Q: In your own words, how would you describe your style of poetry?

Dorsey: I think that my best poems are driven by sound. I love sonic repetition, especially when the repeated sound is in an unexpected place in the word. I use a lot of slant and internal rhymes as well. A lot of what drives Plunder, at least in my mind, is play with sound and with color. And I hate to use this word because I get on my students for overusing it, but my work is full of juxtaposition: I like to put delicate images next to more robust ones. If there is soft sun coming through a window, pretty soon I’m going to have to put in a swordfight or a tarantula. Poetry can also be a place for me to work out things I don’t quite understand. If I read something that feels too difficult for me, like Kristeva’s Essays on Abjection, for example, I’ll write a poem about it to see if it becomes clearer.

Q: How has your taste in poetry, or writing in general, evolved over time?

Dorsey: As far as taste goes, I like poets who have a voice of their own as well as poets who play with voice. It seems to not matter what the poem is about as long as the poet speaks with confidence. I love Ai’s persona poems. Over the last few years, I’ve loved Khadijah Queen’s I’m So Fine: A List of Famous Men and What I Had On and Essy Stone’s What It Done To Us and Nickole Brown’s Fanny Says. Jose Hernandez Diaz is a newer poet who has the same thing going on: a voice that sounds like no one else. His poems revise myths and mix them with contemporary images and sensibility, and SER was lucky enough to publish the title poem from his chapbook The Fire Eater, in which he writes “The fire eater quickly got up and jumped back onto the curb. He counted his lucky stars. One star. Two stars. Three stars. But there was no reason to go on. At least he felt that way at the moment. His family of circus performers had abandoned him. He would have to make it on his own.” I love the deceptive simplicity of the voice, as well as the open-ended-ness. It’s an old cliché, but poems that show instead of tell always do it for me.

Q: What have been the most influential pieces of writing that you have read?

Dorsey: I think a lot about Frank O’Hara’s manifesto “Personism,” which was introduced to me in an undergraduate poetry workshop. I find myself mentioning it in job statements and class talks and introductions for other poets. I didn’t find out until a couple years ago that it was supposed to be a joke when O’Hara wrote it. At first I was super embarrassed, but now I reject that reading in favor of the one I had before. I’m still really drawn to the idea of “putting the poem squarely between two people,” of writing a poem as though I was on the telephone with the “you.” I memorized a few poems for my prelim exams last year and I think about those a lot, too. Keats’s “Ode to a Nightingale” always amazes me in its lushness and I always use it to teach negative capability to my Intro to Poetry students. I will also recite it to myself if I’m having trouble sleeping. Sappho’s poem that begins “Deathless Aphrodite of the spangled mind” has a speaker of great confidence, who speaks to a goddess and knows what the goddess would say to her. I love the vulnerability of this poem, especially when the speaker asks Aphrodite to “come to me now / and loose me from hard care / and all that my heart longs / to accomplish accomplish.” The repetition of “accomplish,” especially, gets me every time, probably because I’ve spent so many years in graduate school worrying about accomplishments. Agha Shahid Ali’s “The Dacca Gauzes” collapses metaphor and reality in such a beautiful, subversive way, and the image of yards and yards of fabric passing through a single ring is one of the most poignant I’ve read. I’d love to write one poem as masterful as that one.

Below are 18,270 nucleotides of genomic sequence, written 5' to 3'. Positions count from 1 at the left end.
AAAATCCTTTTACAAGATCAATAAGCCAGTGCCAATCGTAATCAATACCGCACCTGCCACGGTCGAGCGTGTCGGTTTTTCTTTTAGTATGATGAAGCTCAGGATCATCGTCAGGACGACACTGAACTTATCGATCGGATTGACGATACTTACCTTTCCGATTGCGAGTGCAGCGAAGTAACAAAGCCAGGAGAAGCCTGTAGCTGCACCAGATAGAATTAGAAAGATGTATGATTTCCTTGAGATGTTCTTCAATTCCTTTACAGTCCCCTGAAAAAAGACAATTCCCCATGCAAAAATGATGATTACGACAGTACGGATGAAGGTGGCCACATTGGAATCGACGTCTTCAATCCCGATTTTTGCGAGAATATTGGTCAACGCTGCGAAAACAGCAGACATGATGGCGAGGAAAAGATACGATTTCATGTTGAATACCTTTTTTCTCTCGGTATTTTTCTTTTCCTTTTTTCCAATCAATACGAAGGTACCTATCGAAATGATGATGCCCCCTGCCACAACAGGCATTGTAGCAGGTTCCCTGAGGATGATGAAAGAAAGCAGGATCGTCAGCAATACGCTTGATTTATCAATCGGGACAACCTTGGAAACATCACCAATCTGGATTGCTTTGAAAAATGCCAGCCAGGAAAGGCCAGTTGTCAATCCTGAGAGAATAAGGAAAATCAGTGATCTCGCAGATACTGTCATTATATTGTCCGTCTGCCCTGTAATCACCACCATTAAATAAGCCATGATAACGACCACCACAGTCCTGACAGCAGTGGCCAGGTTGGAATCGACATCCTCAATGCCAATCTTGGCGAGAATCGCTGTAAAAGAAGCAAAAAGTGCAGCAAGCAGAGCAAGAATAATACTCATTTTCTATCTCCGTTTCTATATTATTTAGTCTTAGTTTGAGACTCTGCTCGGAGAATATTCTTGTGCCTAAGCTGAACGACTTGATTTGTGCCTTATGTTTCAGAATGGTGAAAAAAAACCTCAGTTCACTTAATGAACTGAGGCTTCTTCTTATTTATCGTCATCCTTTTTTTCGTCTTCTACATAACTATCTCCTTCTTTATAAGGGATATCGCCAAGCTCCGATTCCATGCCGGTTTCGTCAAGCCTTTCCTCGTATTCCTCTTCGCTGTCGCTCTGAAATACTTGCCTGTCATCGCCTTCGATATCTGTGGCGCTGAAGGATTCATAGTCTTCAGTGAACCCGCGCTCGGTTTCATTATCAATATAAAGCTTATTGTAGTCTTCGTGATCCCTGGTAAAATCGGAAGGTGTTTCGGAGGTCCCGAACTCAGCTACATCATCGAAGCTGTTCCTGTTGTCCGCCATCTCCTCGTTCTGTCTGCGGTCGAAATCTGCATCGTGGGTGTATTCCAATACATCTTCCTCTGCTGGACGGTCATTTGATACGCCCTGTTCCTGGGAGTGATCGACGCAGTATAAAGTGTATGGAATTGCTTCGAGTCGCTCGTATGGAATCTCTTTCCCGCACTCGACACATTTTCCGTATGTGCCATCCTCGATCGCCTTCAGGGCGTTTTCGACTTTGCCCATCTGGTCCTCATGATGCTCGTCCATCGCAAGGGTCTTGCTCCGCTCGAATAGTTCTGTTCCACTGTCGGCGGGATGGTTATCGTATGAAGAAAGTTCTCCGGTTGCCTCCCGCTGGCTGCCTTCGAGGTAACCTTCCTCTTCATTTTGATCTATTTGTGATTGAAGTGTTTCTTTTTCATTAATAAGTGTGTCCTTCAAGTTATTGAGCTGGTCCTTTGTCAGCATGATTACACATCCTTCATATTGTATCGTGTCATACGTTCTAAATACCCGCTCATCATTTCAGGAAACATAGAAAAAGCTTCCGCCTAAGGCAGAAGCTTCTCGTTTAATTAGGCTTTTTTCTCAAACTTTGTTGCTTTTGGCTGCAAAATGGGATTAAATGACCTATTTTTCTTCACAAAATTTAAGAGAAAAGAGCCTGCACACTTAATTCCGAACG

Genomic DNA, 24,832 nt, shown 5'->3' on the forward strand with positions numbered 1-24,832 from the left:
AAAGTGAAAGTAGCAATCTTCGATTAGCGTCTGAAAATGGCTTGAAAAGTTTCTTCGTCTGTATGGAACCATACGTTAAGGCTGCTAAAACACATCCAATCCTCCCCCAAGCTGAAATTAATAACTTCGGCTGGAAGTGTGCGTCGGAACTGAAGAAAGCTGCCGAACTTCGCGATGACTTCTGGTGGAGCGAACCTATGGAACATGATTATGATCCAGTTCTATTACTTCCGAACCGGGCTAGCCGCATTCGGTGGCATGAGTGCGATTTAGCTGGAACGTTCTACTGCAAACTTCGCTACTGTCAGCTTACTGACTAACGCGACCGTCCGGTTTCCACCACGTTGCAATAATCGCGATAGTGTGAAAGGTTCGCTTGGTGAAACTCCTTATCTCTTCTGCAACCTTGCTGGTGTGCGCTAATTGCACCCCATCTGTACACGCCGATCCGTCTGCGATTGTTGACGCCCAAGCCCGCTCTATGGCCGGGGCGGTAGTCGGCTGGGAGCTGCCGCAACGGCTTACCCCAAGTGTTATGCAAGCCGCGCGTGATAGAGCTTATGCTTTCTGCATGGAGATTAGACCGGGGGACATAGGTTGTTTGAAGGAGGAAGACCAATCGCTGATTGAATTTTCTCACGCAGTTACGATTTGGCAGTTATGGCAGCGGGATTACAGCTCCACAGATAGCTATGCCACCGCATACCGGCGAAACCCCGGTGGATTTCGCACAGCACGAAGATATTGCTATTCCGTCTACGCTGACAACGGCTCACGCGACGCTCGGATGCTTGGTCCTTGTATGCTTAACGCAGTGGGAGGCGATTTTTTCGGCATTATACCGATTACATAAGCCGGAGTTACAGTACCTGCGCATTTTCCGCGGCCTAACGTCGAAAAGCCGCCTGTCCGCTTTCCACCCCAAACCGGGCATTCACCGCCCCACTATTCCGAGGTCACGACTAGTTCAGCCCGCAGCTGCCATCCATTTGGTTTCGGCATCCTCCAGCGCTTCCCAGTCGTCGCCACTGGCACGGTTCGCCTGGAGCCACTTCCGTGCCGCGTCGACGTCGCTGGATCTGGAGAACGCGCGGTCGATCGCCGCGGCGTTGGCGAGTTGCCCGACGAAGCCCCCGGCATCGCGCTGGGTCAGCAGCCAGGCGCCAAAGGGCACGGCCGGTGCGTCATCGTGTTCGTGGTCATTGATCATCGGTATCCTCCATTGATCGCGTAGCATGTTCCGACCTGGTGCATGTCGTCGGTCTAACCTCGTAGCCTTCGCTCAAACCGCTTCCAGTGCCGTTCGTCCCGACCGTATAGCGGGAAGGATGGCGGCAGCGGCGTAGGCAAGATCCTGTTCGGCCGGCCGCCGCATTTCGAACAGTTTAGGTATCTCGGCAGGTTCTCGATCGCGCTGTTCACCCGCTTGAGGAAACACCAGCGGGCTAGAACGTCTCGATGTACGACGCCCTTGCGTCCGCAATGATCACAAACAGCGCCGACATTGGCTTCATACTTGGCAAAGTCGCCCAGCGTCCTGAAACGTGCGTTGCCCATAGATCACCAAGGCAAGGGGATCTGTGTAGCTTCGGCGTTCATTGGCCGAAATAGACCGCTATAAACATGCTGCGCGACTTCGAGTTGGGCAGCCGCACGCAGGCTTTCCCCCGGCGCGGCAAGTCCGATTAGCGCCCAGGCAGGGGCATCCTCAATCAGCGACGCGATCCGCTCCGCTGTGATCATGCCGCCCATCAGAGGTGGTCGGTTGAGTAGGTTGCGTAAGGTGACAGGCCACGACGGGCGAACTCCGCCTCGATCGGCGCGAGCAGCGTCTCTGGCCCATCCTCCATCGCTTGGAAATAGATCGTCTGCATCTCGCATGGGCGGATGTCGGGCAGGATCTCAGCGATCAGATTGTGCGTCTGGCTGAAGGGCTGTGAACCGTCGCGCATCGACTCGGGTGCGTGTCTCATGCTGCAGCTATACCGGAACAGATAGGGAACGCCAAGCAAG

Q: What advice do you have for aspiring writers?

Dorsey: When I was nearing the end of my MFA program, a magazine sent me a personal rejection that said “This writer will be great when she finds her voice.” I remember being very offended. I am almost an MFA! I have found my voice! But I really hadn’t, and I still don’t know if I have. I hope to look back at Plunder and reminisce fondly on when I was just starting to get it together. More practically, I’d recommend sending out a lot and sending out ambitiously. Keeping a lot of submissions out at once helps each rejection not sting quite as badly.

Q: What are your plans post-FSU?

Dorsey: My hope is that after FSU I’ll get a job teaching poetry at a college. My other hope is that that job will be near my husband’s job. Throughout my master’s and doctorate degrees we’ve both commuted between forty-five minutes and two hours to work, and I am pretty good and sick of it. So those are my only “plans”—employment and proximity to my guy. And continuing to write poetry, of course. I’m in the process right now of writing a bunch of poems and seeing what themes and narratives attract me for a second book—hopefully post-FSU I’ll be in the drafting/revision stages of that manuscript.

Megan Kirkham, who graduated from FSU in December 2019 with her bachelor's degree in English, conducted the Q&A portion of this article.